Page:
Criminals favor certain crypto exchanges

Criminals appear to favor certain crypto exchanges in their illicit activities, reports Chinese data security firm PeckShield. These exchanges include Binance, Huobi and OKEx, which have reportedly seen unprecedented amounts of money flow related to criminality.

According to PeckShield’s report, these exchanges have seen a total of 13 927 transfers from addresses listed as “high-risk”. This means that the addresses are more than likely associated with criminal activity and connected to darknet marketplaces or hackers.

A total of 147 000 bitcoins have been moved in these transfers. In dollars this would amount to roughly $1.4 billion. Transactions in Binance, Huobi and OKEx form around 60% of all the suspected illicit transfers.

Most of these transactions have been routed through mixing services, whereby their tracing is difficult despite Bitcoin’s open blockchain. PeckShield believes that exchanges will in the future improve methods to monitor potentially criminal transactions.

Criminal hat dark background
Some crypto exchanges seem to be favored by criminals.

Bitcoin’s hash rate reached new highs

The Bitcoin network’s hash rate, or computing power, has reached a new record. On the 13th of July the network’s hash rate peaked at 147.88 exahash. This marks twice as much as a year ago and more than 10 times more compared to 2017, when bitcoin’s price reached its all-time record and rose close to $20 000 dollars a piece.

Bitcoin’s computing power has often indicated upcoming price rise. The growing hash rate shows that at least miners believe bitcoin’s price is too low or will soon rise to notably higher levels.

“Hashrate precedes Bitcoin price. BTC hashrate increasing shows confidence in fiat money collapsing. Soon, BTC will actually be drawing energy away from fiat,” comments financial journalist Max Keiser.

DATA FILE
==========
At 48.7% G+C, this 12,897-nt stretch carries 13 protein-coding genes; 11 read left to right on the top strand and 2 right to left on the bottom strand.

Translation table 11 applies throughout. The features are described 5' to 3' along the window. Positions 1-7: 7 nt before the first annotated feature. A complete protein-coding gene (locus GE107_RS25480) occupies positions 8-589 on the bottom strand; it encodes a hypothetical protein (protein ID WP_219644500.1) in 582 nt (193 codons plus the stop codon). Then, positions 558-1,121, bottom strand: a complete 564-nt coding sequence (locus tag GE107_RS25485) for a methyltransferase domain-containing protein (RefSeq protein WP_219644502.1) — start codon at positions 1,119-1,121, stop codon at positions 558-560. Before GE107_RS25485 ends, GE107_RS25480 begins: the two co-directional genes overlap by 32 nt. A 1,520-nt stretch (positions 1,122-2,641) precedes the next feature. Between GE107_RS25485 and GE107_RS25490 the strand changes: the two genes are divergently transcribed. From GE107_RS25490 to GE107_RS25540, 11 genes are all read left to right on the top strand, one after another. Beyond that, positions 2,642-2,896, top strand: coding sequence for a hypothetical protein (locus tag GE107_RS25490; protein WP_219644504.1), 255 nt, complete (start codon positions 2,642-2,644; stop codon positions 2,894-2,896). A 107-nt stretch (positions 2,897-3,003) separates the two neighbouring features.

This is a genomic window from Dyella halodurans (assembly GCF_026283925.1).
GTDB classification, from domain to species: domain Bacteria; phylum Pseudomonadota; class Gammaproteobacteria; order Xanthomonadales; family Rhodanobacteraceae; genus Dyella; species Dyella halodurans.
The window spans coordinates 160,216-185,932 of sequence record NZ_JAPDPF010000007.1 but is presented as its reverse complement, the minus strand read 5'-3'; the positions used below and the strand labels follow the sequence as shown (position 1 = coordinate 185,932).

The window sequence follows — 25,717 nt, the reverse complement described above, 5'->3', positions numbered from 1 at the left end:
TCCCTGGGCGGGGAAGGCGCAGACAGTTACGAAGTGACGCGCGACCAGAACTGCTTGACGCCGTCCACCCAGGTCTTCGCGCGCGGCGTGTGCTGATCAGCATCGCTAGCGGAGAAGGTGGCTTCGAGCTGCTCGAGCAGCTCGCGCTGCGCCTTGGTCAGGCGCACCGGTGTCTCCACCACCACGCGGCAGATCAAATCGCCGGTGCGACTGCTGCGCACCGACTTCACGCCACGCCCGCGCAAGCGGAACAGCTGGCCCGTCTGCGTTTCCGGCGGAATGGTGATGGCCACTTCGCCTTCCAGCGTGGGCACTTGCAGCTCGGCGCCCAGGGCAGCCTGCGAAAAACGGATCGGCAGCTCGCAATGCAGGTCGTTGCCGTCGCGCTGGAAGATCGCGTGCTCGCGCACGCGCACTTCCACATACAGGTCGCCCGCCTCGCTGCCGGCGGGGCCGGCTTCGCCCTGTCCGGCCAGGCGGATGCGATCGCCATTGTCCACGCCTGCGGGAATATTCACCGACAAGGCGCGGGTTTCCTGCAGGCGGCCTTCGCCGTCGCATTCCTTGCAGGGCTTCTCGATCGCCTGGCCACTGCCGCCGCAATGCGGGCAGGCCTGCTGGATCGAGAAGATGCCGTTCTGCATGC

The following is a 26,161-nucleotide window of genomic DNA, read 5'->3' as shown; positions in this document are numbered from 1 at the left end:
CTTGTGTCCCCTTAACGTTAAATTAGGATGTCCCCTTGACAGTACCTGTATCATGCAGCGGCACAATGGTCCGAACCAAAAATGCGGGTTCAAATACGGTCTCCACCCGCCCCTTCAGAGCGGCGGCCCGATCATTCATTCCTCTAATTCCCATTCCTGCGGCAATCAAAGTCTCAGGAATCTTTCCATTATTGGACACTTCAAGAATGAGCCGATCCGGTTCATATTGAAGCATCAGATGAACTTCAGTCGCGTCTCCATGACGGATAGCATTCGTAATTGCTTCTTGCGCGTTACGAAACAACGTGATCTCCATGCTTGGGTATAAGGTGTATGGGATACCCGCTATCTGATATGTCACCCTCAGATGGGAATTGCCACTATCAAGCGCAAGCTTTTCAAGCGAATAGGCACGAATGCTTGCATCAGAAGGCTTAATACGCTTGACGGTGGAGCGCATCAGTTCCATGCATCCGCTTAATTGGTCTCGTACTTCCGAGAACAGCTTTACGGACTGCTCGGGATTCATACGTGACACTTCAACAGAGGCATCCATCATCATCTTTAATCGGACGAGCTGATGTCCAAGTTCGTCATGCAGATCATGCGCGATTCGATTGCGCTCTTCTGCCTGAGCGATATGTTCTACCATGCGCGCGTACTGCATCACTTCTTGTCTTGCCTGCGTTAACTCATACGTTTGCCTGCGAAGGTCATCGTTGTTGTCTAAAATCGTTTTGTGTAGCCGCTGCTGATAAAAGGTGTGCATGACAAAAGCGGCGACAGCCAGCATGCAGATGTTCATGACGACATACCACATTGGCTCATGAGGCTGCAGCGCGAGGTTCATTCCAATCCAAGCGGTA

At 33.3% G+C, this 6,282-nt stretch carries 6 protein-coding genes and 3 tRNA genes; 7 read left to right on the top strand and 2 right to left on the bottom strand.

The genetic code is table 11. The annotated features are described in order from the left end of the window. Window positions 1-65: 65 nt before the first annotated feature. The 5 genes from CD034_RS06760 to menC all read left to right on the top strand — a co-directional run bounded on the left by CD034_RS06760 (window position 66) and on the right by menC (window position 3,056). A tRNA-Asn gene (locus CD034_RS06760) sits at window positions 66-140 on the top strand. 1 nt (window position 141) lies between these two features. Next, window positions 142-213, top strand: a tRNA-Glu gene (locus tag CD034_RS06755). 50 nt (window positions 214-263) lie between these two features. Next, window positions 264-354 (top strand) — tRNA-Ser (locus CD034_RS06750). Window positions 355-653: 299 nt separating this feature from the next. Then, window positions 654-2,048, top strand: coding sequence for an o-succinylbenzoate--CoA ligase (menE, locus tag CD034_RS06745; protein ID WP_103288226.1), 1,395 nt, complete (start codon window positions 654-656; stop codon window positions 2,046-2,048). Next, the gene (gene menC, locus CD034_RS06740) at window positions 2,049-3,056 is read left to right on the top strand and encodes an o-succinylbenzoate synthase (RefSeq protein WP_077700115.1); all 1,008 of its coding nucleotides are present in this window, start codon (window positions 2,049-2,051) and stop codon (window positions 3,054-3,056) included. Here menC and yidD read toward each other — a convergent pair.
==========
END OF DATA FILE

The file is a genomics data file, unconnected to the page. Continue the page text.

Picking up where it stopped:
Hash rate chart
Bitcoin’s hash rate maintains the network and keeps it safe.

Successful crypto extortions have decreased

Bitcoin users seem to have learned to understand the tricks of hackers and scammers. A new report by Emisoft, a company studying malware, states that successful crypto extortions have decreased significantly during the past year.

According to the report, scammers managed to execute 966 noteworthy crypto extortions last year. In turn the first half of this year has seen only 128 crypto extortions with profitable results. The decline is notable, since the total of amount of attempts has increased as a result of the COVID-19 crisis.

Crypto extortions generally refer to ransomware attacks, in which the hacker manages to plant malware in the targeted computer system. After this the extortionist will demand a certain amount of bitcoins or other cryptocurrencies in order to unlock the encrypted data.

However, there is no guarantee that crypto extortionists will unlock the data even if the demanded ransom is paid. Therefore it is highly encouraged not to submit to payments, since successful extortions only serve as an incentive to continue and replicate the attacks.

It is also easy to protect oneself against ransomware attacks by keeping one’s data security in check and making backups for the data. In this case the data can be restored even if the hacker would succeed in planting malware in its target.

Scam magnifying glass
While crypto scams have increased, users are also increasingly aware and able to avoid them.